This month, the online service provider CloudFlare stood up for its website-owner customers, and for all users of those websites, by telling a court that CloudFlare shouldn’t be forced to block sites without proper legal procedure. Copyright law limits the kinds of orders that a court can impose on Internet intermediaries, and requires courts to consider the pros and cons thoroughly. In this case, as in other recent cases, copyright (and trademark) holders are trying to use extremely broad interpretations of some basic court rules to bypass these important protections. As special interests keep trying to make things disappear from the Internet quickly, cheaply, and without true court supervision, it’s more important than ever that Internet companies like CloudFlare are taking a stand.

The current dispute between CloudFlare and a group of record labels arose from the labels’ case against the music streaming site MP3Skull. The website’s owners never appeared in court to defend themselves against a lawsuit by the labels. The labels, who are all members of the Recording Industry Association of America, won a court judgment by default in March of this year. The judgment included a permanent injunction against the site and those in “active concert and participation” with it. On the last day of June, the labels’ lawyers sent the order to CloudFlare and demanded that they immediately stop providing services to various Internet addresses and domain names connected with MP3Skull.

CloudFlare provides content delivery network services, optimization, and security for websites. Its CEO previously said on the company’s blog that “if we were to receive a valid court order that compelled us to not provide service to a customer then we would comply with that court order,” but that “there will be things on our network that make us uncomfortable[, and] our proper role is not that of Internet censor.” Last year, with help from EFF, CloudFlare successfully fought back against a court order that would have required it to act as trademark police for the music labels by shutting down any customer who used domain names like “grooveshark.”

CloudFlare is keeping up that legal approach in the MP3Skull case. It wrote to the U.S. District Court for the Southern District of Florida to say that while it “does not oppose an appropriate injunction,” the RIAA members should be required to follow the procedure set out in Section 512(j) of the Digital Millennium Copyright Act (the DMCA). That law limits the kinds of injunctions that can be imposed on Internet intermediaries like CloudFlare. It also requires courts to consider the pros and cons of ordering an intermediary to help enforce a copyright. Specifically, a court has to consider whether an order would “significantly burden” the service provider or its operations, how much harm the copyright holder is likely to experience without an order, whether the order would be technically feasible and effective, whether it would tend to block non-infringing material, and whether less burdensome measures are available.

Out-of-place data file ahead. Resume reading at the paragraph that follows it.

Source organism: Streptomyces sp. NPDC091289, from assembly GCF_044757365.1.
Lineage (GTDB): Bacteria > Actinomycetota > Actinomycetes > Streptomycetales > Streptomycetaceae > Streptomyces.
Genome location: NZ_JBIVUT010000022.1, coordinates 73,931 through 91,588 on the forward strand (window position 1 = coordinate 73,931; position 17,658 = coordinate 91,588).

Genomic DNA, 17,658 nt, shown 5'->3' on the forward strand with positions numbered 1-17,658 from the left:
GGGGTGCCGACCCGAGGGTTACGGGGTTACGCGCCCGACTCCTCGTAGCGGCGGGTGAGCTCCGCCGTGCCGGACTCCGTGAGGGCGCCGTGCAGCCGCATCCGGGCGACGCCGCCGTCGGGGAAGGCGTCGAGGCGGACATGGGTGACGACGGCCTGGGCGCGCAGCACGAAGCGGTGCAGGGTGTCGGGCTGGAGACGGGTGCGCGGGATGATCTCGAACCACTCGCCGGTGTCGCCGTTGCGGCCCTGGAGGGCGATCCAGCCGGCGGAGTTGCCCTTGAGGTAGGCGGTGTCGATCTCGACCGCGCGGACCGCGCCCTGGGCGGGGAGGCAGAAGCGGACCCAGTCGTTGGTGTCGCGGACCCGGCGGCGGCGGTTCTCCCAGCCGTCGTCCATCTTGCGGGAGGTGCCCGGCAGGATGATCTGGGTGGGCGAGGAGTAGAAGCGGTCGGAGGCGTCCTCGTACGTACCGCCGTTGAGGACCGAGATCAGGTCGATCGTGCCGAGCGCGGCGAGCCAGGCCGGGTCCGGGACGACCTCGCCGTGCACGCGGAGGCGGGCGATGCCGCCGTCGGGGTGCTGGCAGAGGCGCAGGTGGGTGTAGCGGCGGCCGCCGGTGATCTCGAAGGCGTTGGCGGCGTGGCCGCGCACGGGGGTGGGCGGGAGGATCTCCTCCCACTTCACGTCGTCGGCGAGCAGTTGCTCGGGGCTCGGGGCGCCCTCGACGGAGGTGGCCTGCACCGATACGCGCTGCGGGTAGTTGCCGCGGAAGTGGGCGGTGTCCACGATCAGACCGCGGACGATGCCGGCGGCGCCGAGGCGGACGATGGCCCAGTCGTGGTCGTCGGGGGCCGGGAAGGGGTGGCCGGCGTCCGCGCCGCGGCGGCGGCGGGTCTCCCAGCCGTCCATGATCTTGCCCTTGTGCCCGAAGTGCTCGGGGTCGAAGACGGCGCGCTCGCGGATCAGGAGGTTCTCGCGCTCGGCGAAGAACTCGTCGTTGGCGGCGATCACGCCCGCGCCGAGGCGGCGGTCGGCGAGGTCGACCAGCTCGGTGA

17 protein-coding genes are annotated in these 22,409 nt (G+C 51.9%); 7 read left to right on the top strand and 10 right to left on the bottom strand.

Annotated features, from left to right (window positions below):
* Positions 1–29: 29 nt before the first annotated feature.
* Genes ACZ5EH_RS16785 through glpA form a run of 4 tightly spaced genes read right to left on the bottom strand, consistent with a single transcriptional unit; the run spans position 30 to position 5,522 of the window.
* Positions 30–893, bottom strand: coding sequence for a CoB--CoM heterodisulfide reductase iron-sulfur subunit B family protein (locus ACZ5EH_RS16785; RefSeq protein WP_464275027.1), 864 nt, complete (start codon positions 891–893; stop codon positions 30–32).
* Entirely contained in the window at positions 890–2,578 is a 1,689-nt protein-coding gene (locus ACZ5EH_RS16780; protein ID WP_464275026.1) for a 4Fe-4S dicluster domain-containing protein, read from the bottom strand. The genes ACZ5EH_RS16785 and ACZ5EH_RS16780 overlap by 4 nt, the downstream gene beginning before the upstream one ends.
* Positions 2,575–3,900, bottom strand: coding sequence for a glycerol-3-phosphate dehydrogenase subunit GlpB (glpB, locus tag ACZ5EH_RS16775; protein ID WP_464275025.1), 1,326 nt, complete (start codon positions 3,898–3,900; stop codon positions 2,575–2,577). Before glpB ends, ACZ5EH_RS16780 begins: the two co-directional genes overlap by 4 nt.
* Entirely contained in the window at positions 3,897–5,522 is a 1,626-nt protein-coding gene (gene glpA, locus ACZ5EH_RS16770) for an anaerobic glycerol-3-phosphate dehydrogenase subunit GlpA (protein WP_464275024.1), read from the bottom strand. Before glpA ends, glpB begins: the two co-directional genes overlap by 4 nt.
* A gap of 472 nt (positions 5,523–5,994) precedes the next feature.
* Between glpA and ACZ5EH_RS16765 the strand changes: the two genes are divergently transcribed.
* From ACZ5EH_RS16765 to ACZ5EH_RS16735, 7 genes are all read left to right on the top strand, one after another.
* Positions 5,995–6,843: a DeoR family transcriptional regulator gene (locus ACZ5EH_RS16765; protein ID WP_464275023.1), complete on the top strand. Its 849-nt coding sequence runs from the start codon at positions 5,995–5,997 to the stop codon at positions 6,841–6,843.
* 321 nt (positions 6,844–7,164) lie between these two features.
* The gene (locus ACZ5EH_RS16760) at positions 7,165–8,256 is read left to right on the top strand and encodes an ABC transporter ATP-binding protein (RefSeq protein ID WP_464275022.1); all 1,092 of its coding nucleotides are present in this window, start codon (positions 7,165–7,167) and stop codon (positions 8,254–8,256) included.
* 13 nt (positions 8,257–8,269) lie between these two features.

None of that happened in this case. The court simply entered a broad injunction against the MP3Skull defendants by default after they failed to show up in court, and the labels then attempted to bind CloudFlare with that order months later. The labels didn’t mention the DMCA at all in their request to the court. Instead, they pointed to Rule 65 of the Federal Rules of Civil Procedure, which says that a court can issue injunctions against a party to the case or anyone in “active concert and participation” with a party. It’s that phrase that rightsholders have used to try to bind Internet intermediaries like CloudFlare without following the procedure laid out in DMCA 512(j), and similar limitations that the courts have created for trademark law.1

The “active concert” clause of Rule 65 is actually quite narrow: it’s meant to keep parties to a case from evading a court order by acting indirectly through a friend or associate. It doesn’t sweep every company that provides services to a defendant under the court’s power, and it doesn’t bypass more specific rules like DMCA 512(j). Making Rule 65 into an injunction trump card would lead to bizarre results: the courts would have more power over a service provider like CloudFlare if it is not named as a defendant in a lawsuit, and less power if the service provider were actually sued, given their day in court, and found liable. It’s easy to see why the law shouldn’t work that way.

Although another court found that CloudFlare was in “active concert and participation” with a trademark-infringing customer last year, that court also narrowed its injunction against CloudFlare, as trademark law requires. Still, the court should reject the record labels' argument that one injunction obtained by default can bind "countless conduit online service providers, search engines, web hosts, content delivery networks, and other service providers" -- in other words, the entire Internet -- without considering the burdens, costs, and alternatives for each, as Congress required.

The limits on court orders against intermediaries are vital safeguards against censorship, especially where the censorship is done on behalf of a well-financed party. That’s why it’s important for courts to uphold those limits even in cases where copyright or trademark infringement seems obvious. Court precedents and technical tools built today to go after “notorious pirates” will be used tomorrow against popular blogs, political commentators, satirists, and innocent businesses. Insisting on a full and fair legal process before blocking users becomes more important the larger an online service provider gets. That's why it’s great to see a service like CloudFlare stepping up to protect all Internet users by doing just that.

  • 1. Tiffany (NJ) Inc. v. eBay Inc., 600 F. 3d 93 (2d. Cir. 2010)